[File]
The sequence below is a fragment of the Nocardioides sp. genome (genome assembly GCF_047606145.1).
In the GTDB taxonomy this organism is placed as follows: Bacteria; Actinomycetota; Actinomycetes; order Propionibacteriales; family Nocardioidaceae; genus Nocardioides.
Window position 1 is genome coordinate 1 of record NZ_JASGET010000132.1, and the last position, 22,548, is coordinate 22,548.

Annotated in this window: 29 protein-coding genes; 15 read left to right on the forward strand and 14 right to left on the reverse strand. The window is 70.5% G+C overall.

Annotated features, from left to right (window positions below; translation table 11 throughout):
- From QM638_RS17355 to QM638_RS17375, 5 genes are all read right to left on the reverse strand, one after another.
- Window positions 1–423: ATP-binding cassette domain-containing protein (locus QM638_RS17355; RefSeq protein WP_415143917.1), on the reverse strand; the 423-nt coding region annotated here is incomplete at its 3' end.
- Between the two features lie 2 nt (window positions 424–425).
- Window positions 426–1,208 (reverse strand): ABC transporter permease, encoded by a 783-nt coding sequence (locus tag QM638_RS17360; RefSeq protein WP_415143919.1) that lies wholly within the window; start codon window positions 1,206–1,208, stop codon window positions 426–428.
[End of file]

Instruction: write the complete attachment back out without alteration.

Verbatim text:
The sequence below is a fragment of the Nocardioides sp. genome (genome assembly GCF_047606145.1).
In the GTDB taxonomy this organism is placed as follows: Bacteria; Actinomycetota; Actinomycetes; order Propionibacteriales; family Nocardioidaceae; genus Nocardioides.
Window position 1 is genome coordinate 1 of record NZ_JASGET010000132.1, and the last position, 22,548, is coordinate 22,548.

Annotated in this window: 29 protein-coding genes; 15 read left to right on the forward strand and 14 right to left on the reverse strand. The window is 70.5% G+C overall.

Annotated features, from left to right (window positions below; translation table 11 throughout):
- From QM638_RS17355 to QM638_RS17375, 5 genes are all read right to left on the reverse strand, one after another.
- Window positions 1–423: ATP-binding cassette domain-containing protein (locus QM638_RS17355; RefSeq protein WP_415143917.1), on the reverse strand; the 423-nt coding region annotated here is incomplete at its 3' end.
- Between the two features lie 2 nt (window positions 424–425).
- Window positions 426–1,208 (reverse strand): ABC transporter permease, encoded by a 783-nt coding sequence (locus tag QM638_RS17360; RefSeq protein WP_415143919.1) that lies wholly within the window; start codon window positions 1,206–1,208, stop codon window positions 426–428.